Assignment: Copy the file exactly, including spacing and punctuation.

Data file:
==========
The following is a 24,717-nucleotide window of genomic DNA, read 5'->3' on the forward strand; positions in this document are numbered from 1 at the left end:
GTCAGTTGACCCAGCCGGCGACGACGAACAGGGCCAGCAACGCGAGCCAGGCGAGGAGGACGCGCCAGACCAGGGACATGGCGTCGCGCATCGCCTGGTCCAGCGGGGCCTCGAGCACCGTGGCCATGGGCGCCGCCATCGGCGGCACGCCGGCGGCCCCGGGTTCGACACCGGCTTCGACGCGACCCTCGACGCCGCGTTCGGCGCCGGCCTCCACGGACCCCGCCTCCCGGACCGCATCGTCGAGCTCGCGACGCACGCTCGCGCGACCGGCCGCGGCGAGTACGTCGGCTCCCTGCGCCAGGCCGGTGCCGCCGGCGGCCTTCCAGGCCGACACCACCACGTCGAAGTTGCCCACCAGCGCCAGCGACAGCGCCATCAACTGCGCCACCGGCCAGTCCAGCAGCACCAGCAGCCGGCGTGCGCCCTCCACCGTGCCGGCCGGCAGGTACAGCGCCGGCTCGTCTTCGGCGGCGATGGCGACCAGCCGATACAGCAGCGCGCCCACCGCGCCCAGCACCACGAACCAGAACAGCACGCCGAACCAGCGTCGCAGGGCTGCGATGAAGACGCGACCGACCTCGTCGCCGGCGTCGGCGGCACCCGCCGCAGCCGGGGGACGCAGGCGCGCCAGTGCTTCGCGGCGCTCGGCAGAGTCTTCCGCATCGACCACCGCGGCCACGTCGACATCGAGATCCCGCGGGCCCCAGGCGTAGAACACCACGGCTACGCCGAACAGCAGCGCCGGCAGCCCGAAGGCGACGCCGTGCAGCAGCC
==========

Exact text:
The following is a 24,717-nucleotide window of genomic DNA, read 5'->3' on the forward strand; positions in this document are numbered from 1 at the left end:
GTCAGTTGACCCAGCCGGCGACGACGAACAGGGCCAGCAACGCGAGCCAGGCGAGGAGGACGCGCCAGACCAGGGACATGGCGTCGCGCATCGCCTGGTCCAGCGGGGCCTCGAGCACCGTGGCCATGGGCGCCGCCATCGGCGGCACGCCGGCGGCCCCGGGTTCGACACCGGCTTCGACGCGACCCTCGACGCCGCGTTCGGCGCCGGCCTCCACGGACCCCGCCTCCCGGACCGCATCGTCGAGCTCGCGACGCACGCTCGCGCGACCGGCCGCGGCGAGTACGTCGGCTCCCTGCGCCAGGCCGGTGCCGCCGGCGGCCTTCCAGGCCGACACCACCACGTCGAAGTTGCCCACCAGCGCCAGCGACAGCGCCATCAACTGCGCCACCGGCCAGTCCAGCAGCACCAGCAGCCGGCGTGCGCCCTCCACCGTGCCGGCCGGCAGGTACAGCGCCGGCTCGTCTTCGGCGGCGATGGCGACCAGCCGATACAGCAGCGCGCCCACCGCGCCCAGCACCACGAACCAGAACAGCACGCCGAACCAGCGTCGCAGGGCTGCGATGAAGACGCGACCGACCTCGTCGCCGGCGTCGGCGGCACCCGCCGCAGCCGGGGGACGCAGGCGCGCCAGTGCTTCGCGGCGCTCGGCAGAGTCTTCCGCATCGACCACCGCGGCCACGTCGACATCGAGATCCCGCGGGCCCCAGGCGTAGAACACCACGGCTACGCCGAACAGCAGCGCCGGCAGCCCGAAGGCGACGCCGTGCAGCAGCC